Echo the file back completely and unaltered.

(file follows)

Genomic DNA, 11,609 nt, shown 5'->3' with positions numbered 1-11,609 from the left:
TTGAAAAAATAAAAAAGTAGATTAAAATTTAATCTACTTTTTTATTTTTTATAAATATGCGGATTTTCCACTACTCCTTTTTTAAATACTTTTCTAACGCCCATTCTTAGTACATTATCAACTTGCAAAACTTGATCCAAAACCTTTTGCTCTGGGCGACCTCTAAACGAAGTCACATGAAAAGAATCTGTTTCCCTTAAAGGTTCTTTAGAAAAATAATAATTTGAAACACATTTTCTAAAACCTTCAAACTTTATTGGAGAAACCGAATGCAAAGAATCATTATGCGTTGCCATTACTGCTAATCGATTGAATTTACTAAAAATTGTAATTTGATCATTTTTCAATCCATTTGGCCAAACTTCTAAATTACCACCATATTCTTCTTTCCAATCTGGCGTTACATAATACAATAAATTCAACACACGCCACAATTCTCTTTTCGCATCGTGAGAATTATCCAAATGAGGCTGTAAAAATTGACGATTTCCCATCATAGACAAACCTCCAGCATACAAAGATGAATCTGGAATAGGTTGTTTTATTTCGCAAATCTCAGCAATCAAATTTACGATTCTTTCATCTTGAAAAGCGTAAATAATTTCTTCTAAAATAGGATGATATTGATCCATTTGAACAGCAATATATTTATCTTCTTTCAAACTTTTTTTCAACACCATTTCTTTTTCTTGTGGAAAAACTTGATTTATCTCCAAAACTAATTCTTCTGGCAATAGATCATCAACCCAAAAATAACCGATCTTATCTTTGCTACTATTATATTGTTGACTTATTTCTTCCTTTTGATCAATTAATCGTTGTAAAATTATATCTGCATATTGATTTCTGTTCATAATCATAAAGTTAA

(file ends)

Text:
Genomic DNA, 11,609 nt, shown 5'->3' with positions numbered 1-11,609 from the left:
TTGAAAAAATAAAAAAGTAGATTAAAATTTAATCTACTTTTTTATTTTTTATAAATATGCGGATTTTCCACTACTCCTTTTTTAAATACTTTTCTAACGCCCATTCTTAGTACATTATCAACTTGCAAAACTTGATCCAAAACCTTTTGCTCTGGGCGACCTCTAAACGAAGTCACATGAAAAGAATCTGTTTCCCTTAAAGGTTCTTTAGAAAAATAATAATTTGAAACACATTTTCTAAAACCTTCAAACTTTATTGGAGAAACCGAATGCAAAGAATCATTATGCGTTGCCATTACTGCTAATCGATTGAATTTACTAAAAATTGTAATTTGATCATTTTTCAATCCATTTGGCCAAACTTCTAAATTACCACCATATTCTTCTTTCCAATCTGGCGTTACATAATACAATAAATTCAACACACGCCACAATTCTCTTTTCGCATCGTGAGAATTATCCAAATGAGGCTGTAAAAATTGACGATTTCCCATCATAGACAAACCTCCAGCATACAAAGATGAATCTGGAATAGGTTGTTTTATTTCGCAAATCTCAGCAATCAAATTTACGATTCTTTCATCTTGAAAAGCGTAAATAATTTCTTCTAAAATAGGATGATATTGATCCATTTGAACAGCAATATATTTATCTTCTTTCAAACTTTTTTTCAACACCATTTCTTTTTCTTGTGGAAAAACTTGATTTATCTCCAAAACTAATTCTTCTGGCAATAGATCATCAACCCAAAAATAACCGATCTTATCTTTGCTACTATTATATTGTTGACTTATTTCTTCCTTTTGATCAATTAATCGTTGTAAAATTATATCTGCATATTGATTTCTGTTCATAATCATAAAGTTAA